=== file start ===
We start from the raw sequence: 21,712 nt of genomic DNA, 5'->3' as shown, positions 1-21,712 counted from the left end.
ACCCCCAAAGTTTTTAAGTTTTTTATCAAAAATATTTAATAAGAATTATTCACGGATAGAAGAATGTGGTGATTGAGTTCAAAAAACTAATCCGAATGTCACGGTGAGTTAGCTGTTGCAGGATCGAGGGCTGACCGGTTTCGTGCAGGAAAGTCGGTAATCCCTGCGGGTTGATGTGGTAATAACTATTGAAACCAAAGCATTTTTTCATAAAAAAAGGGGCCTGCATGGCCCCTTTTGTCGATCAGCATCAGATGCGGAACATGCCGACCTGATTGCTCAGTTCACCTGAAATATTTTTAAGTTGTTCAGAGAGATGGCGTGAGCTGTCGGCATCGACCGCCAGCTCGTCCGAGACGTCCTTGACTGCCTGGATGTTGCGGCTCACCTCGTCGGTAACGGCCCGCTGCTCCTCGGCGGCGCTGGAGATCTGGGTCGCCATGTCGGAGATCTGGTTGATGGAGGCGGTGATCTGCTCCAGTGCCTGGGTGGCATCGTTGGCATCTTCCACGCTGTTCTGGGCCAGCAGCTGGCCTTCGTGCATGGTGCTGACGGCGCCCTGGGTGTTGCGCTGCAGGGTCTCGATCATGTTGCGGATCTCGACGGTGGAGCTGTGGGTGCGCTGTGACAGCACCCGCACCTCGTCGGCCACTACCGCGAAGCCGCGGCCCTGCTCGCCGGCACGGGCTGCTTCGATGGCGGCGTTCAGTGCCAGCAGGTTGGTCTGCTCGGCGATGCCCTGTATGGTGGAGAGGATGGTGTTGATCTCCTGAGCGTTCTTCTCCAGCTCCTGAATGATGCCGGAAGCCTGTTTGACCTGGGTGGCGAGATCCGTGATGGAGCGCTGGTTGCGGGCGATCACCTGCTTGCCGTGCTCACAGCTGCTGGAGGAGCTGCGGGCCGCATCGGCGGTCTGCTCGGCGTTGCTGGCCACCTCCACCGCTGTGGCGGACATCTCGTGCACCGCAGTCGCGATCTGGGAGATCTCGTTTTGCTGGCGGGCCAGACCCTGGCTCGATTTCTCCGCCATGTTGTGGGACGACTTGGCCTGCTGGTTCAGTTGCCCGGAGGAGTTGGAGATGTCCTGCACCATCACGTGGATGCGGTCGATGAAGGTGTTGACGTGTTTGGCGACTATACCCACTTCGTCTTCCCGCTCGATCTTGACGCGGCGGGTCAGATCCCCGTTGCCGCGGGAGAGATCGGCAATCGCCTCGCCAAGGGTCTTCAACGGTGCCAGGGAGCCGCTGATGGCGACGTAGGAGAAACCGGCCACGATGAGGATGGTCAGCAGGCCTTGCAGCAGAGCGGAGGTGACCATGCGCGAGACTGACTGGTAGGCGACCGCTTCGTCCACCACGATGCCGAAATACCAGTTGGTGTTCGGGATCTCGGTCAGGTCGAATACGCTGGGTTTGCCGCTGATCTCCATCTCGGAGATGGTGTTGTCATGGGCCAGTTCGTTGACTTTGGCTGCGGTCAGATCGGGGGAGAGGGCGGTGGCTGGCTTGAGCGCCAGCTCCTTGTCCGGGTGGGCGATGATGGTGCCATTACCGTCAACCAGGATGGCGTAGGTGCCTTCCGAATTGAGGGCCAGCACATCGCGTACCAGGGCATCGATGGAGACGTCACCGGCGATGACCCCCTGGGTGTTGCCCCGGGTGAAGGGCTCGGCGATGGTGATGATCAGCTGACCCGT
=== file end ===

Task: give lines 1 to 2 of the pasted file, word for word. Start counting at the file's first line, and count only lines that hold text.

We start from the raw sequence: 21,712 nt of genomic DNA, 5'->3' as shown, positions 1-21,712 counted from the left end.
ACCCCCAAAGTTTTTAAGTTTTTTATCAAAAATATTTAATAAGAATTATTCACGGATAGAAGAATGTGGTGATTGAGTTCAAAAAACTAATCCGAATGTCACGGTGAGTTAGCTGTTGCAGGATCGAGGGCTGACCGGTTTCGTGCAGGAAAGTCGGTAATCCCTGCGGGTTGATGTGGTAATAACTATTGAAACCAAAGCATTTTTTCATAAAAAAAGGGGCCTGCATGGCCCCTTTTGTCGATCAGCATCAGATGCGGAACATGCCGACCTGATTGCTCAGTTCACCTGAAATATTTTTAAGTTGTTCAGAGAGATGGCGTGAGCTGTCGGCATCGACCGCCAGCTCGTCCGAGACGTCCTTGACTGCCTGGATGTTGCGGCTCACCTCGTCGGTAACGGCCCGCTGCTCCTCGGCGGCGCTGGAGATCTGGGTCGCCATGTCGGAGATCTGGTTGATGGAGGCGGTGATCTGCTCCAGTGCCTGGGTGGCATCGTTGGCATCTTCCACGCTGTTCTGGGCCAGCAGCTGGCCTTCGTGCATGGTGCTGACGGCGCCCTGGGTGTTGCGCTGCAGGGTCTCGATCATGTTGCGGATCTCGACGGTGGAGCTGTGGGTGCGCTGTGACAGCACCCGCACCTCGTCGGCCACTACCGCGAAGCCGCGGCCCTGCTCGCCGGCACGGGCTGCTTCGATGGCGGCGTTCAGTGCCAGCAGGTTGGTCTGCTCGGCGATGCCCTGTATGGTGGAGAGGATGGTGTTGATCTCCTGAGCGTTCTTCTCCAGCTCCTGAATGATGCCGGAAGCCTGTTTGACCTGGGTGGCGAGATCCGTGATGGAGCGCTGGTTGCGGGCGATCACCTGCTTGCCGTGCTCACAGCTGCTGGAGGAGCTGCGGGCCGCATCGGCGGTCTGCTCGGCGTTGCTGGCCACCTCCACCGCTGTGGCGGACATCTCGTGCACCGCAGTCGCGATCTGGGAGATCTCGTTTTGCTGGCGGGCCAGACCCTGGCTCGATTTCTCCGCCATGTTGTGGGACGACTTGGCCTGCTGGTTCAGTTGCCCGGAGGAGTTGGAGATGTCCTGCACCATCACGTGGATGCGGTCGATGAAGGTGTTGACGTGTTTGGCGACTATACCCACTTCGTCTTCCCGCTCGATCTTGACGCGGCGGGTCAGATCCCCGTTGCCGCGGGAGAGATCGGCAATCGCCTCGCCAAGGGTCTTCAACGGTGCCAGGGAGCCGCTGATGGCGACGTAGGAGAAACCGGCCACGATGAGGATGGTCAGCAGGCCTTGCAGCAGAGCGGAGGTGACCATGCGCGAGACTGACTGGTAGGCGACCGCTTCGTCCACCACGATGCCGAAATACCAGTTGGTGTTCGGGATCTCGGTCAGGTCGAATACGCTGGGTTTGCCGCTGATCTCCATCTCGGAGATGGTGTTGTCATGGGCCAGTTCGTTGACTTTGGCTGCGGTCAGATCGGGGGAGAGGGCGGTGGCTGGCTTGAGCGCCAGCTCCTTGTCCGGGTGGGCGATGATGGTGCCATTACCGTCAACCAGGATGGCGTAGGTGCCTTCCGAATTGAGGGCCAGCACATCGCGTACCAGGGCATCGATGGAGACGTCACCGGCGATGACCCCCTGGGTGTTGCCCCGGGTGAAGGGCTCGGCGATGGTGATGATCAGCTGACCCGT